And yet, what Mr. Icken’s study revealed is that is not what is happening in the Galleria. Instead, perhaps it is more helpful to think in a metaphorical way. One can imagine each of Houston’s activity centers as being a kind of sun in a celestial galaxy. As for how Houstonians get to each activity center, they are getting to them from a huge and scattered number of points of origin from around the Houston area, mostly by motor vehicles, rather than simply traveling from one big activity center area to another. In other words, Houstonians are like rays of light of those suns, converging on Houston’s activity centers from many different places. When their days are over, they radiate back home, again like sun rays, traveling back out to all of those of many and scattered points of origin where they came from. When one starts to see travel patterns in Houston in this way, a whole new picture emerges, and it is not one of Houstonians congregated together traveling in teeming hordes from one activity center to another.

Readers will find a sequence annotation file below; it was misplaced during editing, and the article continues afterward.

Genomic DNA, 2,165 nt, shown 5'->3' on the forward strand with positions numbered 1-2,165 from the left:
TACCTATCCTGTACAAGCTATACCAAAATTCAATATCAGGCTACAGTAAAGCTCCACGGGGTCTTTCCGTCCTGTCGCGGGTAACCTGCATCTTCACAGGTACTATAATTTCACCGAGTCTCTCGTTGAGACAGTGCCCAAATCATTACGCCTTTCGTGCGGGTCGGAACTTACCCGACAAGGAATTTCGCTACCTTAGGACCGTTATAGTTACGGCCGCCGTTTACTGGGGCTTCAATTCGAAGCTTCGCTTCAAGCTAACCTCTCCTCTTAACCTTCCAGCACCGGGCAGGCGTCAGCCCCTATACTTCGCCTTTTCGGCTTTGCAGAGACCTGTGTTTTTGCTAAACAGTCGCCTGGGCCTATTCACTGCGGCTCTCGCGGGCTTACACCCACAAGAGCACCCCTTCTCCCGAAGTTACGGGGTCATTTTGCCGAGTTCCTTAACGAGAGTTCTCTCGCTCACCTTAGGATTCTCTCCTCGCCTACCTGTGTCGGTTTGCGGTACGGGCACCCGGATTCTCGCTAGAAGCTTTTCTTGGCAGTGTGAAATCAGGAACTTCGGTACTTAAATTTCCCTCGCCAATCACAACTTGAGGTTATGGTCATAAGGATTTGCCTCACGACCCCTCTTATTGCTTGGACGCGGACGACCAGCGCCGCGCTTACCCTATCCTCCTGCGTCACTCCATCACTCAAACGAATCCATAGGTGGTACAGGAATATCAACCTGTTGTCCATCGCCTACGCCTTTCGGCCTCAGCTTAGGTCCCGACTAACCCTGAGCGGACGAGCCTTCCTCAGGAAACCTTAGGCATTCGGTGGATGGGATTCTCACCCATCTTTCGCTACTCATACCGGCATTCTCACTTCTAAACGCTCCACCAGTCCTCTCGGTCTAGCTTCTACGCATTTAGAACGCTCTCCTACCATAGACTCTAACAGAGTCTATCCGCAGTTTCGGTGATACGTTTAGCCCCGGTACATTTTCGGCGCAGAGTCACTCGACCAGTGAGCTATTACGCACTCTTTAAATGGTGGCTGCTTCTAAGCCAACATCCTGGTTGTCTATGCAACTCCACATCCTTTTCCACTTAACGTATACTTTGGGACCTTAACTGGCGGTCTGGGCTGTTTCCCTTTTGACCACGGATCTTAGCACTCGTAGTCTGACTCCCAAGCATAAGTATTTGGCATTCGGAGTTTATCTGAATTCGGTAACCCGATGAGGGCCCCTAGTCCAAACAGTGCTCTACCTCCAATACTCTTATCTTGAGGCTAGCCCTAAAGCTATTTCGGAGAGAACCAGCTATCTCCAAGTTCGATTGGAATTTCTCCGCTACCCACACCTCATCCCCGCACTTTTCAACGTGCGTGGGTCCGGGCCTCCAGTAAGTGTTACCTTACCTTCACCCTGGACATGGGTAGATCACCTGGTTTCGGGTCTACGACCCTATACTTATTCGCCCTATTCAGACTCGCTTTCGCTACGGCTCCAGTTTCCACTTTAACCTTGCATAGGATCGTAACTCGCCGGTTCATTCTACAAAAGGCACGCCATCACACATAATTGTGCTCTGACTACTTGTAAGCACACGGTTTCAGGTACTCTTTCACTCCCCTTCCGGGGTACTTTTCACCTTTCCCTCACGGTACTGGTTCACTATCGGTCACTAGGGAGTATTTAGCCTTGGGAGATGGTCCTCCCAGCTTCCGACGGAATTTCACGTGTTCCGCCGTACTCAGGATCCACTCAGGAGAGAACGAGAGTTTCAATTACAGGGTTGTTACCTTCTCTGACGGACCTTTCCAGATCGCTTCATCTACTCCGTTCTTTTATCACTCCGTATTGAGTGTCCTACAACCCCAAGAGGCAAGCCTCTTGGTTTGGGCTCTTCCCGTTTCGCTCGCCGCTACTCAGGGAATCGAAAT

One can also see these patterns of travel when we examine what is happening with METRO and travel into downtown Houston and the central business district. It has long been observed that some 30% of workers in downtown Houston take transit to get to work. That is useful to know, but in the context of this post, we need to ask exactly where are all those trips originating? A partial answer to that question is easily found from reading the ridership reports on METRO’s own website. For example, the April 2019 ridership report notes that METRO’s Park and Ride routes accounted for a total 33,237 boardings per day in April 2019, with many or most of those headed towards downtown Houston. Yet, once again, what is critically important to note here is that those 33,000+ boardings per day are originating from no fewer than 25 Park and Ride lots – here’s the magic word again! – scattered all across the entire perimeter of METRO’s service jurisdiction. Another six routes in METRO’s Park and Ride regime offer services in off-peak times. All those boardings are not coming from dense centralized corridors, contrary to the arguments that have been pushed for rail and corridors.

We also need to note that downtown Houston and the Texas Medical Center area are the only activity centers in the Houston area that are pulling in those travel shares via transit. All the other activity centers in Houston are getting much smaller, single-digit percentages of their trips from transit.